What is mica?
Mica is an umbrella term for 37 minerals rooted in the Latin word micare, which means shining and sparkling. It is able to reflect and refract light and is extremely heat-resistant. Mica is used to make products like cosmetics and paints shimmer. But its other extraordinary qualities including perfect cleavage, flexibility, elasticity, chemical inertness, infusibility, low thermal and electrical conductivity, and high dielectric strength explain the wide use of the mineral across many sectors. Mica is particularly essential for the electronics industry and automotive industry.
Where does mica come from?
Mica is mined in several countries around the globe, but especially in India, Madagascar and China. In India about three-quarters of the mica is mined in the regions of Jharkhand and Bihar. These regions produce approximately one-quarter of the world’s total mica production. Only one in 10 mines is legal.
The Jharkhand and Bihar regions are among the poorest in India. The local population is Dalit. They are “untouchables” and are at the bottom of the social ladder. Children are very vulnerable to exploitation due to their weak social position. Child and human trafficking often occurs in these regions. There are also far fewer enrolled children who actually go to school compared to elsewhere in India.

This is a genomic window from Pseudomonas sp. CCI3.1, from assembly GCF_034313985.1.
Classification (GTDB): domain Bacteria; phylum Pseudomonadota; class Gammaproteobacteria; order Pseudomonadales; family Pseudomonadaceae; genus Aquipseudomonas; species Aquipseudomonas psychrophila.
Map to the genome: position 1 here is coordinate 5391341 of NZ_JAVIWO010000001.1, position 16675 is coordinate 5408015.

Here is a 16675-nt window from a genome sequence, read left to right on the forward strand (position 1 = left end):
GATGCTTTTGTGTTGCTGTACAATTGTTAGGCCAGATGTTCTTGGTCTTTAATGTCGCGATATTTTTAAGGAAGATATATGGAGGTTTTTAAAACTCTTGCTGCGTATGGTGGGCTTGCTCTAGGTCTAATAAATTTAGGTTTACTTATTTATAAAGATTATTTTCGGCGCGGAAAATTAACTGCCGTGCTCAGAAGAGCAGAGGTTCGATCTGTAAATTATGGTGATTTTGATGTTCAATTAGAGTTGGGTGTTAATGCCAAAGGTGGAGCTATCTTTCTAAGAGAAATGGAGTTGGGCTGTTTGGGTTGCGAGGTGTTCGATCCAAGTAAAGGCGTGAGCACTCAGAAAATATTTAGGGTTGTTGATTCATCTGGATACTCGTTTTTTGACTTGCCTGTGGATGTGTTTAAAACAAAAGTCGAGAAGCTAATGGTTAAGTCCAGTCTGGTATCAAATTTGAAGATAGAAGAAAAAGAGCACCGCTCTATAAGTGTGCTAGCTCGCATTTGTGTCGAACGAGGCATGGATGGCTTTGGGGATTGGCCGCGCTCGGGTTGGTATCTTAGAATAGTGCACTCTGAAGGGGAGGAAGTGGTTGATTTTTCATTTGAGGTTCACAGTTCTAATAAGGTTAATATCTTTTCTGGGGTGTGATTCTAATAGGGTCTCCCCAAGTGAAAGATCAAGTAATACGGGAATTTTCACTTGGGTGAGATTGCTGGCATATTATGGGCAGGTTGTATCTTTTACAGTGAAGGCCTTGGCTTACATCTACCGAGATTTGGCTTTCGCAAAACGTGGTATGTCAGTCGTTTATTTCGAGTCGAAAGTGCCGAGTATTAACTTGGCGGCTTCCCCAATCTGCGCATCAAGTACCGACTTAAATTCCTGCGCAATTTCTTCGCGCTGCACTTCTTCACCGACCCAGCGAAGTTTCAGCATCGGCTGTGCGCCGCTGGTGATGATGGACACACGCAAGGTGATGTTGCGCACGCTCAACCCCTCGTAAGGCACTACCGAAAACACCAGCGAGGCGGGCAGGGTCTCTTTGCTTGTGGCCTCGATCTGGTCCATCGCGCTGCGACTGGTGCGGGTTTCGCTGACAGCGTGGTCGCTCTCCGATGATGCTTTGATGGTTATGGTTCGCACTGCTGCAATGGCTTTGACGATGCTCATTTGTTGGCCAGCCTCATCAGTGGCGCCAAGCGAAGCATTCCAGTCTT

What are the detrimental effects of child labour?
- Children in mica mines perform heavy physical labour under dangerous conditions. There is a big risk of mine collapse and children continuously breathe in dust, which can cause a deadly lung disease (silicosis).
- Child labourers do not go to school, which creates a vicious circle of exploitation.
How many children work in the mica mines?
During a field study 22.000 children were physically counted when approximately 40 percent of all mica villages in Jharkhand and Bihar were visited. Indian law prohibits children under 14 from working in mines, but this is not monitored in the illegal mining industry.
Does mica from India make its way to The Netherlands?
Yes. The chain begins with the extraction of mica in the mines of Jharkhand and Bihar. This mica is bought by intermediaries and resold to processing companies. From here, small amounts of legal mica comes into contact with a lot of illegally mined mica and is later mixed. These companies process the mica and sell it to companies who use it as an additive to paint and cosmetics, for example, such as Akzo Nobel, HEMA and Ahold.
Would you like to learn more about child labour in mica mines, download our reports.